- it prevents you saving contact details to a SIM card, so if you switch SIM cards with another phone, the associated numbers don’t switch too (for example, I want to store my Irish phone numbers on my Irish SIM card);
- a minor one, but when I want to delete a contact, it offers to delete the email address instead.
Yes, it allows to group contacts together, but those groups are stuck on the phone: they don’t port when I swap cards, etc..
Storing files on the Windows phone is awkward. You have to download a file manager, most of which are altars to their authors’ egos. “Ooh, aren’t I wonderful,” so many apps says, “please tell everyone how wonderful i am”. What is the app store, a home for people with personality disorders? If I were young looking for a career, all those bloated ego problems would put me off the profession.
Fortunately, Microsoft have provided an File Manager app which does the job without requiring you to sacrifice a goat to an advertiser’s ego (one of their many quality apps). The trouble is, it only shows parts of the stuff on the phone. You see things you don’t really want to see, like private certificates. You don’t see things you do want to access, like email attachments. All the same, unlike oneDrive, it doesn’t randomly delete files, so you can access files it can see reliably. It doesn’t help that Microsoft have indulged in some monopoly abuse: the OS X sync application can’t copy files to the phone, you have to run up the Windows version.
The settings section is badly disorganised. The various types of settings are arranged in an apparent random order. It seems Microsoft’s designers haven’t understood the concept of the alphabet. I can’t for the life see a reason for this: I wonder if the phone’s designers decided to put the entries in usage order, but didn’t bother to find out what users used. Or perhaps the managers couldn’t agree amongst themselves what order was best, so decided to stick with what order was worst.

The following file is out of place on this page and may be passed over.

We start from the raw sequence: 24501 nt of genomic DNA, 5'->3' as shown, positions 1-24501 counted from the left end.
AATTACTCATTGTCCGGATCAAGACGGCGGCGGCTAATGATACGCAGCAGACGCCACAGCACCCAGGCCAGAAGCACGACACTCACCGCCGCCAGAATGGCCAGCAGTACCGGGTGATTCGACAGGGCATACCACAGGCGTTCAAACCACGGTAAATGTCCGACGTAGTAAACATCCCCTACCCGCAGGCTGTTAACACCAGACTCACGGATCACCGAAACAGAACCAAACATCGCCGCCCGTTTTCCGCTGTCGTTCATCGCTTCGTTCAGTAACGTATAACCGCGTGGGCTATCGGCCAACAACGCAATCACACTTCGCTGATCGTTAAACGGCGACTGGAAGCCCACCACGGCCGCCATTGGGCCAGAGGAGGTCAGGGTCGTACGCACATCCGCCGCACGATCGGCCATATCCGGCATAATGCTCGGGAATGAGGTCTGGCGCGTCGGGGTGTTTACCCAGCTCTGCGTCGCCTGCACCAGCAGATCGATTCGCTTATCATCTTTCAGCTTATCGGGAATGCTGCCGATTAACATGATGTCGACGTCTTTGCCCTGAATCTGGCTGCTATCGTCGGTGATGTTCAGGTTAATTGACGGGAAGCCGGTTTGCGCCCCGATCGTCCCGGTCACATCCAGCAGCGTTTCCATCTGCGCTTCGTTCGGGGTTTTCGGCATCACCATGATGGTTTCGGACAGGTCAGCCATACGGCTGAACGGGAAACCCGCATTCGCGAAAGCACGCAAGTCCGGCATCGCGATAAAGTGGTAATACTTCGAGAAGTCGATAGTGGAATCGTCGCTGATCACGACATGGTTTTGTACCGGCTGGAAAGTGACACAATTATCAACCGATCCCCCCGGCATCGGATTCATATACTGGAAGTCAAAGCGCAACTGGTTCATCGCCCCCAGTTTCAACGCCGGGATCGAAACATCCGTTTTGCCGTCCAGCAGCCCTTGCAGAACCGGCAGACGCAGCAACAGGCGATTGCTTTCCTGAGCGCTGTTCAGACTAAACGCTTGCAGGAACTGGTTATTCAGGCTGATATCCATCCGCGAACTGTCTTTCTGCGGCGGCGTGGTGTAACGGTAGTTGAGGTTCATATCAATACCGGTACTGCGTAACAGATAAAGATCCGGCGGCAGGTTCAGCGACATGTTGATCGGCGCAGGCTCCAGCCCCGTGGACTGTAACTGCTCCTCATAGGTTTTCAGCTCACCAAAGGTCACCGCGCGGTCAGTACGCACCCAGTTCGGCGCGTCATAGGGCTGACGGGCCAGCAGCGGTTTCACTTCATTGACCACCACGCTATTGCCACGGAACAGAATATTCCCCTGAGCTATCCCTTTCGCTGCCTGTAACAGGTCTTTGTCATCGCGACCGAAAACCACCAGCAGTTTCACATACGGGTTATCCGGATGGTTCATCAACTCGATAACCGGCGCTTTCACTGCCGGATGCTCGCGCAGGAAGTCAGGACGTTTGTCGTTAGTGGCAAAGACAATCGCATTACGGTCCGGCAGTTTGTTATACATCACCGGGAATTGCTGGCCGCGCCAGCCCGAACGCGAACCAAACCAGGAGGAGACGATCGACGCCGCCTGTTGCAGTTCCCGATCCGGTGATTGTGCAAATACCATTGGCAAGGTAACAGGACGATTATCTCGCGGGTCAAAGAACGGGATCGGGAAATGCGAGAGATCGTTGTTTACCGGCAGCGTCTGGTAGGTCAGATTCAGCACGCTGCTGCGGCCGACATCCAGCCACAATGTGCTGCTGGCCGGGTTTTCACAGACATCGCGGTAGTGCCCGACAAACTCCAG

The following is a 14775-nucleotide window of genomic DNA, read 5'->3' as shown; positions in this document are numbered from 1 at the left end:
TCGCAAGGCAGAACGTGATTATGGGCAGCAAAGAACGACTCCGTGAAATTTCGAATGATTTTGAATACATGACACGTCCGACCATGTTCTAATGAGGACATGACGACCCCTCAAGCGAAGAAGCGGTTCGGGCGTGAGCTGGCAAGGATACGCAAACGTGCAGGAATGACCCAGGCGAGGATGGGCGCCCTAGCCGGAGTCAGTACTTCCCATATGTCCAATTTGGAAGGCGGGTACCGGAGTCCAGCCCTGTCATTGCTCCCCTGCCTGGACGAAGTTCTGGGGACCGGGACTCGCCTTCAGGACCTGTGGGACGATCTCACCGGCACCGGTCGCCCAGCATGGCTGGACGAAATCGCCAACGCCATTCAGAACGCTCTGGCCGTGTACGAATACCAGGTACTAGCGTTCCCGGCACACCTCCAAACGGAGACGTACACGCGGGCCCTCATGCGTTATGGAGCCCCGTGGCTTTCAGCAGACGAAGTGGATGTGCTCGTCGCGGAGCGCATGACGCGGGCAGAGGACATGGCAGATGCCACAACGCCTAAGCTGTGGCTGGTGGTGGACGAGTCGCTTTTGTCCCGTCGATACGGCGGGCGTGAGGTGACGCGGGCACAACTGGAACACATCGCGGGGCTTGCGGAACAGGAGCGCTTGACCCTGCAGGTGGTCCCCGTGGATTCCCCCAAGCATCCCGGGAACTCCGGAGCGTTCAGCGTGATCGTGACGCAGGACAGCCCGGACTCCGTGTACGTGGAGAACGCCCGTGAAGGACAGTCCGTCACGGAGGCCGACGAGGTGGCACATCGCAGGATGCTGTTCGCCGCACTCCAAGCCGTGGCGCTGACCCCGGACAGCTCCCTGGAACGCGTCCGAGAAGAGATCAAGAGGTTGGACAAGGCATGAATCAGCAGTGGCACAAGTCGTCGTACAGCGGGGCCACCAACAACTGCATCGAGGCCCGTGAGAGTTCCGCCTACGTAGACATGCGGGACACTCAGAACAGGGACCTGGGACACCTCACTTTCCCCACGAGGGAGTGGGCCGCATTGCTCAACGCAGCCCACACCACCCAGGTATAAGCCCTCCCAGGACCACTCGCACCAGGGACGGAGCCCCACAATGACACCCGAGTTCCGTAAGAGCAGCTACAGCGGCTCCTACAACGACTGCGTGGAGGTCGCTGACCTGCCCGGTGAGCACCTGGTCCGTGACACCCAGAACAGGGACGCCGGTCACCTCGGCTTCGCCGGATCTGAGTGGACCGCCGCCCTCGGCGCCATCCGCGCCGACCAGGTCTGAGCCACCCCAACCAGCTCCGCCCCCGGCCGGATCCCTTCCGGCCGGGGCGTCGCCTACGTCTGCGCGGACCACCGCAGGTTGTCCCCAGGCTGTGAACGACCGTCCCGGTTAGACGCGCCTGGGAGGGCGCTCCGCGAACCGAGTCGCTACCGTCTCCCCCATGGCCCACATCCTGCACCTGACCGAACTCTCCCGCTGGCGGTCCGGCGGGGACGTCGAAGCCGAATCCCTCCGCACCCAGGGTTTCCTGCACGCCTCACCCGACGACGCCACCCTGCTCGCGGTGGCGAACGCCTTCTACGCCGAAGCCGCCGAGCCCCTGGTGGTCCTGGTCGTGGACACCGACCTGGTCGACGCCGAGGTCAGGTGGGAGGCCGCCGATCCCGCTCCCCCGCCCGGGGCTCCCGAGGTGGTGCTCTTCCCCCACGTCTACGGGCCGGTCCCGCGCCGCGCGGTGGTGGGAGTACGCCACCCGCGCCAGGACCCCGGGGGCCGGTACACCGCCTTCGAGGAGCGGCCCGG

I’ve read a lot of comment in the computer press about the lack of decent apps for Windows Phone 8.1, and I have to agree. Microsoft themselves provide some fascinating apps, such as a real time notice translator (take a photo of some writing, the phone recognises the characters, then the words, and provides a translation). A number of other corporates have usefully provided their product, and there’s the occasional interesting offering, but most of the rest are rot from the gutter.
It’s not a great loss, because I’ve found over the years that most apps on most phones aren’t worth the effort of seeking out. They’re often bad reimplementations of software that’s free and well–written on a PC, or of crapware to help waste time for people who have no purpose in life (though admittedly that kind of app can be a useful distraction for people who do have a purpose in life, but who are trapped by idiots with presumption and power). The exceptions are the basics: a torch, an SSH client (PuTTY), things like that.
Overall, I find Windows Phone 8.1, despite these failings, the best phone operating system that I’ve used, and the Microsoft range of phones are very good pieces of kit. I understand from other reviews that the app offerings on the Windows phone are pretty dismal compared to the competitive operating systems, and I certainly can’t argue with that, but I’ve got what I need and I don’t really want to play a game about opening packets.